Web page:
Alcohol Abuse and Income Level

Income level can affect drug or alcohol use in many ways. People might assume that individuals in a poor or lower-middle-class neighborhood would be more likely to abuse alcohol and drugs because of financial stress, lack of education about substance abuse, and insufficient resources for treatment.

Among the socioeconomically disadvantaged, increases in alcohol use, heavy drinking, and alcohol use disorder have led experts to consider this alcohol use a public health crisis.3 A lower socioeconomic status can increase alcohol-related death by 66% for men, and by a whopping 78% for women.4

Other socioeconomic groups are also affected by alcohol use.

Statistics indicate that alcohol use can increase in higher income groups. Alcohol use is more common among upper-class, highly educated Americans:5

  • About 80% of upper-income survey respondents reported drinking alcohol, compared with approximately 50% of lower-income respondents.
  • Approximately 78% of individuals with an income of $75,000 or more reported that they drink, compared with 45% of individuals with an income of $30,000 or less.
  • About 80% of college graduates reported that they drink, compared with 52% of those who had a high-school education or less.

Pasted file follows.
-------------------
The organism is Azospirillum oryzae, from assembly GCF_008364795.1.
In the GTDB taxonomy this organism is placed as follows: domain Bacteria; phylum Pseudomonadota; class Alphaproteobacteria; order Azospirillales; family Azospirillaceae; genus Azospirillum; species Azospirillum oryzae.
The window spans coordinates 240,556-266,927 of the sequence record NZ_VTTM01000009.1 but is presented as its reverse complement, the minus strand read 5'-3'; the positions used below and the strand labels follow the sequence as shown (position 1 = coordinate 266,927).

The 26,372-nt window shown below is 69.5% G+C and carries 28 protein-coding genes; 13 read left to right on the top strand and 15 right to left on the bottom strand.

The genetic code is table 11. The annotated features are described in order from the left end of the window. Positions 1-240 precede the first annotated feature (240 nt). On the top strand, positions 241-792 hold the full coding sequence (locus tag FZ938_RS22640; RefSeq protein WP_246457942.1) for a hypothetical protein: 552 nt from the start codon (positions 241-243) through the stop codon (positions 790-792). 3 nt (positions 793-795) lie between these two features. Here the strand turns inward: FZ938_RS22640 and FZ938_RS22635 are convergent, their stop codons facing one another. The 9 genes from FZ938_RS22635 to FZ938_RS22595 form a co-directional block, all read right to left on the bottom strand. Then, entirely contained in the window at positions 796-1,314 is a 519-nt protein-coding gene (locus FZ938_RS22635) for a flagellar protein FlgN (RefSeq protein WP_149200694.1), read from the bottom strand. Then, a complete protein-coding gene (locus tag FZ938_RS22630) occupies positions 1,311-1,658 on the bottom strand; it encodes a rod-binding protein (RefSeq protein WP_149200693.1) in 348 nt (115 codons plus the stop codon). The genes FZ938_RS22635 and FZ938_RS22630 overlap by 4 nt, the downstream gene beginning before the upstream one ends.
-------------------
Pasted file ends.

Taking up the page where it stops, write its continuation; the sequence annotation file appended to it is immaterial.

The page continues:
Altogether, 64% of American adults from all income categories reported that they use alcohol.5

Among American adolescents, heavy alcohol use is more widespread in individuals whose families have higher levels of income and education. Teens whose parents had a higher education and a higher household income were more likely to engage in heavy drinking episodes than young people from lower-income homes whose parents were less educated.6

However, individuals with a history of belonging to a lower-income socioeconomic group were more likely to engage in heavy drinking or binge drinking (the consumption of five or more drinks in one sitting), while individuals in higher-income groups were more likely to engage in light or social drinking. Individuals from a working-class background were more likely to indulge in heavy drinking; however, they were also more likely to be completely abstinent from alcohol than the white-collar Americans who were studied.7